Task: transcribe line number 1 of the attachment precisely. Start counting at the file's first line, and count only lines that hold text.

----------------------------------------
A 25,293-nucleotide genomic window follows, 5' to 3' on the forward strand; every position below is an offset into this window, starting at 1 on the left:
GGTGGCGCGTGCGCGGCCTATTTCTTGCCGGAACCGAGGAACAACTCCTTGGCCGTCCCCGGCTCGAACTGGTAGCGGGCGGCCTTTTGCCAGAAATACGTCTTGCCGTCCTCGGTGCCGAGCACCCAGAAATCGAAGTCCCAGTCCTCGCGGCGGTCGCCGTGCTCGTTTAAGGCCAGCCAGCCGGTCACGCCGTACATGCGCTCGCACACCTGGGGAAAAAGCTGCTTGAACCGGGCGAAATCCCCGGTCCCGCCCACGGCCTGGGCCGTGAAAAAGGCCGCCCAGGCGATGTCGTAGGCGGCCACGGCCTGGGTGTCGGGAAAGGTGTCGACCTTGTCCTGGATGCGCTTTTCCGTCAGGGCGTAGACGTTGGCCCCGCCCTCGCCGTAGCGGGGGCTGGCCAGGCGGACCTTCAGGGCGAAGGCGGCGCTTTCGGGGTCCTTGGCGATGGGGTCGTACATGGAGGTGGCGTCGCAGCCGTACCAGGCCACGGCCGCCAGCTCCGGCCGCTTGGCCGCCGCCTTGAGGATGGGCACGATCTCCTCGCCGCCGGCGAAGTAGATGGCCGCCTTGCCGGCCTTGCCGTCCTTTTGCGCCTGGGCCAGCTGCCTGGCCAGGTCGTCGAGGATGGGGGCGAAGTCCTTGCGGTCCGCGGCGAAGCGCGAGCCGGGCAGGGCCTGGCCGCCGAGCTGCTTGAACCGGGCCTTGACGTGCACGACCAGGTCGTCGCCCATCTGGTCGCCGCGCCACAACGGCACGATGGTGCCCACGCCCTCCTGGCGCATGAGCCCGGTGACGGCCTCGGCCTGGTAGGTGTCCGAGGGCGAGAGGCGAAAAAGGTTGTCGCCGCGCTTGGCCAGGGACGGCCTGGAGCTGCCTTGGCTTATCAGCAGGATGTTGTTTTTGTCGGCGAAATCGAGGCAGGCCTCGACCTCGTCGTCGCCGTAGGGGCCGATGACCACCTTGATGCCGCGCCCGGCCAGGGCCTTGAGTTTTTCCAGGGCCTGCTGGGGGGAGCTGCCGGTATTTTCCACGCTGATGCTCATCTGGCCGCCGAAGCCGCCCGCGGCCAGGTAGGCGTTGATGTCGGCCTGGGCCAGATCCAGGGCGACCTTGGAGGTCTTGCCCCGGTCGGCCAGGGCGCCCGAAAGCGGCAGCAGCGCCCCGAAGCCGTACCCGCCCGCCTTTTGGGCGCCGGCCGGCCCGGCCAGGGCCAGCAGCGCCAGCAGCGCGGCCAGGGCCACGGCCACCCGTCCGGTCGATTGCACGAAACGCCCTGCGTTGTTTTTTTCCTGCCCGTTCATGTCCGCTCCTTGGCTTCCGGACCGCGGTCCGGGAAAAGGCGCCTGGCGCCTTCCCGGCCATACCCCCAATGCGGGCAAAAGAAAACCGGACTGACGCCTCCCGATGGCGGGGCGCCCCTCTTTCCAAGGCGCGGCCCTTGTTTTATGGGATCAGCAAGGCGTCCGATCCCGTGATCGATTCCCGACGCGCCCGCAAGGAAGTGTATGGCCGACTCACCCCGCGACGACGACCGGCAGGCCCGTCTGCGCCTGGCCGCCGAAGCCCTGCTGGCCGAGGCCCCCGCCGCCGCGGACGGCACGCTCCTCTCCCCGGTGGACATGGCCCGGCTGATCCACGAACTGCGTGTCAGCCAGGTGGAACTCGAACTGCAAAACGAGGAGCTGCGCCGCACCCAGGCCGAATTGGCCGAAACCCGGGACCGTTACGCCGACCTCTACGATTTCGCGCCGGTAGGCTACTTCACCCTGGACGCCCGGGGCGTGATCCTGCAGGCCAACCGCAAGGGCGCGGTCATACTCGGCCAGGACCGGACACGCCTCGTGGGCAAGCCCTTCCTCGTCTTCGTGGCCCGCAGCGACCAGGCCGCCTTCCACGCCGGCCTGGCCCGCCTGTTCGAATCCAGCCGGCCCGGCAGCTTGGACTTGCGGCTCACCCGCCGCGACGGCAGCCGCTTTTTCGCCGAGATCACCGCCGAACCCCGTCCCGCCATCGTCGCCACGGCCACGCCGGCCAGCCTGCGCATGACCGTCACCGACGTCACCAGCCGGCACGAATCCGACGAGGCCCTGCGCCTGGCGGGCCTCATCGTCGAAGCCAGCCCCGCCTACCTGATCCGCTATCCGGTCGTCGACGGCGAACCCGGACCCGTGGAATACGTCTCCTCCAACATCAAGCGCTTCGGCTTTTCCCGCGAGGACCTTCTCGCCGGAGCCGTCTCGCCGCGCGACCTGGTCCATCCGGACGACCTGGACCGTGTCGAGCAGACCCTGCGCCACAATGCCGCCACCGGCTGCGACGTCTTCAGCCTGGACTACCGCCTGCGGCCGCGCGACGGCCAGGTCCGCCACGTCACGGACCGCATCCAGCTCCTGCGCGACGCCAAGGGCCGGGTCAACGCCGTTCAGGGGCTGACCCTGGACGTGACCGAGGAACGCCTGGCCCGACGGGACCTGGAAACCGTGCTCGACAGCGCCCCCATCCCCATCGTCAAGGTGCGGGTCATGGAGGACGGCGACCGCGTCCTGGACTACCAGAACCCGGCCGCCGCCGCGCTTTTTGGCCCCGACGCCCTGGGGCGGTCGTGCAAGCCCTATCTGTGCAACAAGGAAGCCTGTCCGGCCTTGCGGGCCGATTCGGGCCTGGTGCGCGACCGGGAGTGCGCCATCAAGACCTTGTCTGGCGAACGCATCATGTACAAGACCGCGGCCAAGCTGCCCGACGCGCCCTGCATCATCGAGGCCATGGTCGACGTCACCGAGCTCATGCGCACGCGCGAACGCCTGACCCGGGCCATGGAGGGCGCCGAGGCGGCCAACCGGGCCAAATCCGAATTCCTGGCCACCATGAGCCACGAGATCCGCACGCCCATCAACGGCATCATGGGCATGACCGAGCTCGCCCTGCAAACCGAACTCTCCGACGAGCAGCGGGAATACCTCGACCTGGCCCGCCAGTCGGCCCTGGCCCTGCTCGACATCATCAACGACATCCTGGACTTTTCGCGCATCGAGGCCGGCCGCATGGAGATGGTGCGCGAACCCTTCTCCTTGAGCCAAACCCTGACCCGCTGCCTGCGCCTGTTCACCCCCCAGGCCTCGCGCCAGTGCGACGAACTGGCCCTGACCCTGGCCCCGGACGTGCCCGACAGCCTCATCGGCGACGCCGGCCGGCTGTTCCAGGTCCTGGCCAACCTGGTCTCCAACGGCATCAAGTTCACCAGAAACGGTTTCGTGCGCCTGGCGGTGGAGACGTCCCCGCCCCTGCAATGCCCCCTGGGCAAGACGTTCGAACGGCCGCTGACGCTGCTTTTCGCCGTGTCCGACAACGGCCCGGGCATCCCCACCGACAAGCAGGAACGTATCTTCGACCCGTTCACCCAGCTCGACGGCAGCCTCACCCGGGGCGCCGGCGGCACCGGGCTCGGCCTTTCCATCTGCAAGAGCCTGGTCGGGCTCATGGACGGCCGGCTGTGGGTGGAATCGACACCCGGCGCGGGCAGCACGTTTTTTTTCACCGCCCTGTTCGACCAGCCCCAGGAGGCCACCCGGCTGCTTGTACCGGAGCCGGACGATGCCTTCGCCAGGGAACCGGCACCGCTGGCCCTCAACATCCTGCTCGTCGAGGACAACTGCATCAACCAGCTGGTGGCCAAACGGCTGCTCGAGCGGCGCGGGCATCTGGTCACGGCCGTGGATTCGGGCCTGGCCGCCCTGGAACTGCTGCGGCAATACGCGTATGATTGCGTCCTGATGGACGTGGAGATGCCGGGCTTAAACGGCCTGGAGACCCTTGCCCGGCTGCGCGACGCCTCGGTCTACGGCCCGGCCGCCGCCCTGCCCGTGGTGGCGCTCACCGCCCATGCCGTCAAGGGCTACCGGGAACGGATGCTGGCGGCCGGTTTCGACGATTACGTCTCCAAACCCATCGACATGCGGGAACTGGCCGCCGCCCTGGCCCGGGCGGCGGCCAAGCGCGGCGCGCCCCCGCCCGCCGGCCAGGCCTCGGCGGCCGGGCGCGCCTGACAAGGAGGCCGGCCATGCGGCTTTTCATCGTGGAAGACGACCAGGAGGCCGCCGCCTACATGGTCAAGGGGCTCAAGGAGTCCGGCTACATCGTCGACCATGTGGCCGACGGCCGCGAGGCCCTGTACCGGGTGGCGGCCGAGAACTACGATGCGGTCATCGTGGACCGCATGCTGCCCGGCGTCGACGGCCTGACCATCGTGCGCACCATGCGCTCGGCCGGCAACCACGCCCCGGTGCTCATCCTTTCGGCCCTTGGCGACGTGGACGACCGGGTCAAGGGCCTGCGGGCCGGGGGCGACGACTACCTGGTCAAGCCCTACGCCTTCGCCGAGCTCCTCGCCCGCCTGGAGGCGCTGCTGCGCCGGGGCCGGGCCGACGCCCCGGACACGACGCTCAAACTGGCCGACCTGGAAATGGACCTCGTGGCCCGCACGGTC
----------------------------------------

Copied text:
A 25,293-nucleotide genomic window follows, 5' to 3' on the forward strand; every position below is an offset into this window, starting at 1 on the left: